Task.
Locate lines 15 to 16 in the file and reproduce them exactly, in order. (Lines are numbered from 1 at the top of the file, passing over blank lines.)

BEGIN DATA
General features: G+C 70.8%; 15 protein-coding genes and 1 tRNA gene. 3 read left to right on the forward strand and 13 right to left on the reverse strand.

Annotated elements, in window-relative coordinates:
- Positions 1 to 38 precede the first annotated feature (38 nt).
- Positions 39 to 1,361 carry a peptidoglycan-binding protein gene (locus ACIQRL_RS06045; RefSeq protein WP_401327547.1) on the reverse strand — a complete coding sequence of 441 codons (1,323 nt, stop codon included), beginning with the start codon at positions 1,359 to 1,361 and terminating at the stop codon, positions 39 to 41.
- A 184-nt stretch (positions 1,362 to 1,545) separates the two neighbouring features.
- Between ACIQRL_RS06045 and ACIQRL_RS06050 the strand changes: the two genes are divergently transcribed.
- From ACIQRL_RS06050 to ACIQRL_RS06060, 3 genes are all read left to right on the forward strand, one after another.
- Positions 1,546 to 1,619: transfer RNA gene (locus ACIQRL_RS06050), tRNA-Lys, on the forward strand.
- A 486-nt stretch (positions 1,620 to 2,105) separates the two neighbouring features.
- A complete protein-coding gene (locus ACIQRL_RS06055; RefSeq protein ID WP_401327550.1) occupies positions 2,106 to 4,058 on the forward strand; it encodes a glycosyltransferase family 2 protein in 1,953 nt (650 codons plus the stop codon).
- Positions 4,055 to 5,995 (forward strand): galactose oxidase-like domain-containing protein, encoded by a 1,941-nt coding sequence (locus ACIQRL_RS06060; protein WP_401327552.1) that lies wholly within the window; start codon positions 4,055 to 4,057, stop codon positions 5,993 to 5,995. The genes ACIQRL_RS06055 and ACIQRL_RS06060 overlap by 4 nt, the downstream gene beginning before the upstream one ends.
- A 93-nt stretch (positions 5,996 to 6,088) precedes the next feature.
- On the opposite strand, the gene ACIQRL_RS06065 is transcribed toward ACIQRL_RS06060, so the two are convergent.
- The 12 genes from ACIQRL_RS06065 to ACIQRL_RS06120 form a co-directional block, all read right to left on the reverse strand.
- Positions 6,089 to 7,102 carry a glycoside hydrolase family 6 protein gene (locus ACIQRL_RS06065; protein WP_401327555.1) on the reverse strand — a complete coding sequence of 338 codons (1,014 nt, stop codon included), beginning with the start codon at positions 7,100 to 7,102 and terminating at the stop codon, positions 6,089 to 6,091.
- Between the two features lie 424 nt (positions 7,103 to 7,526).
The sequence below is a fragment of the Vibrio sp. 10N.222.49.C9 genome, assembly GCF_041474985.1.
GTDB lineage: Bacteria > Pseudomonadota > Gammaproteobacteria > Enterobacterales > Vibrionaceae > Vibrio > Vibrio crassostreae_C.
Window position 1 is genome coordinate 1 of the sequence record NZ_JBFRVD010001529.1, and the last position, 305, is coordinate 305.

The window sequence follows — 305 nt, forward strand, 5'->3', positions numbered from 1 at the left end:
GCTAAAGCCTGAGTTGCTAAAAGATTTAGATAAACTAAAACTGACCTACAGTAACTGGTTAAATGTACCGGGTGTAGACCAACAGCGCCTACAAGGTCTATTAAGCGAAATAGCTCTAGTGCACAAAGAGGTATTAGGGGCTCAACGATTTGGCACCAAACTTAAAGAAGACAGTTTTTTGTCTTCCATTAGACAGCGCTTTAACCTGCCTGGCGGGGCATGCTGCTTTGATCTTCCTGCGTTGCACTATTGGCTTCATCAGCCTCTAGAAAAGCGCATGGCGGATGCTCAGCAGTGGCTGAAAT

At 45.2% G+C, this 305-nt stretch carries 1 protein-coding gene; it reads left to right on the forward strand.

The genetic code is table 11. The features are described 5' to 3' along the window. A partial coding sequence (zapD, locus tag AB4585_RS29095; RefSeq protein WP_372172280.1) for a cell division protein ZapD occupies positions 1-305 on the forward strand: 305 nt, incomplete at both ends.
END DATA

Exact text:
- Positions 6,089 to 7,102 carry a glycoside hydrolase family 6 protein gene (locus ACIQRL_RS06065; protein WP_401327555.1) on the reverse strand — a complete coding sequence of 338 codons (1,014 nt, stop codon included), beginning with the start codon at positions 7,100 to 7,102 and terminating at the stop codon, positions 6,089 to 6,091.
- Between the two features lie 424 nt (positions 7,103 to 7,526).